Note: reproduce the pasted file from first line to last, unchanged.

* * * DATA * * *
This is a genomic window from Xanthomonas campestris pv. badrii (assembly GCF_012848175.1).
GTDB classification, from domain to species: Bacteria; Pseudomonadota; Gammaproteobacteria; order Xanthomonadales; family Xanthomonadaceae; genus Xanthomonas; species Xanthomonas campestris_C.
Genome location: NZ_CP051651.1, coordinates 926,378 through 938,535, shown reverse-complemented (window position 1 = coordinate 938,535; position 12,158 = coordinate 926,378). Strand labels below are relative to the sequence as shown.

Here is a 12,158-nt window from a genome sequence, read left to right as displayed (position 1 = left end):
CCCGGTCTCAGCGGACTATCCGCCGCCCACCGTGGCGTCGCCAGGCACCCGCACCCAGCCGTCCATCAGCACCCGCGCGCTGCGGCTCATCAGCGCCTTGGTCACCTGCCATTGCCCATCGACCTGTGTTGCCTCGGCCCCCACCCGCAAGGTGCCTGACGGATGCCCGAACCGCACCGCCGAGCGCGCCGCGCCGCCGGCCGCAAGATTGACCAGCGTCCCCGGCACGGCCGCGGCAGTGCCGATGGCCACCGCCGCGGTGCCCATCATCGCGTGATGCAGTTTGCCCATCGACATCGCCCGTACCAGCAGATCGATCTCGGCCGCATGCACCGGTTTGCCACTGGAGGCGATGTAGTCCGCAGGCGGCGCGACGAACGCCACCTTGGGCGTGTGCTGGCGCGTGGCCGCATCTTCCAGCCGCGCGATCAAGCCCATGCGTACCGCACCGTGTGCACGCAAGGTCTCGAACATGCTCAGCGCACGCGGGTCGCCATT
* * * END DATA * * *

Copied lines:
This is a genomic window from Xanthomonas campestris pv. badrii (assembly GCF_012848175.1).
GTDB classification, from domain to species: Bacteria; Pseudomonadota; Gammaproteobacteria; order Xanthomonadales; family Xanthomonadaceae; genus Xanthomonas; species Xanthomonas campestris_C.
Genome location: NZ_CP051651.1, coordinates 926,378 through 938,535, shown reverse-complemented (window position 1 = coordinate 938,535; position 12,158 = coordinate 926,378). Strand labels below are relative to the sequence as shown.

Here is a 12,158-nt window from a genome sequence, read left to right as displayed (position 1 = left end):
CCCGGTCTCAGCGGACTATCCGCCGCCCACCGTGGCGTCGCCAGGCACCCGCACCCAGCCGTCCATCAGCACCCGCGCGCTGCGGCTCATCAGCGCCTTGGTCACCTGCCATTGCCCATCGACCTGTGTTGCCTCGGCCCCCACCCGCAAGGTGCCTGACGGATGCCCGAACCGCACCGCCGAGCGCGCCGCGCCGCCGGCCGCAAGATTGACCAGCGTCCCCGGCACGGCCGCGGCAGTGCCGATGGCCACCGCCGCGGTGCCCATCATCGCGTGATGCAGTTTGCCCATCGACATCGCCCGTACCAGCAGATCGATCTCGGCCGCATGCACCGGTTTGCCACTGGAGGCGATGTAGTCCGCAGGCGGCGCGACGAACGCCACCTTGGGCGTGTGCTGGCGCGTGGCCGCATCTTCCAGCCGCGCGATCAAGCCCATGCGTACCGCACCGTGTGCACGCAAGGTCTCGAACATGCTCAGCGCACGCGGGTCGCCATT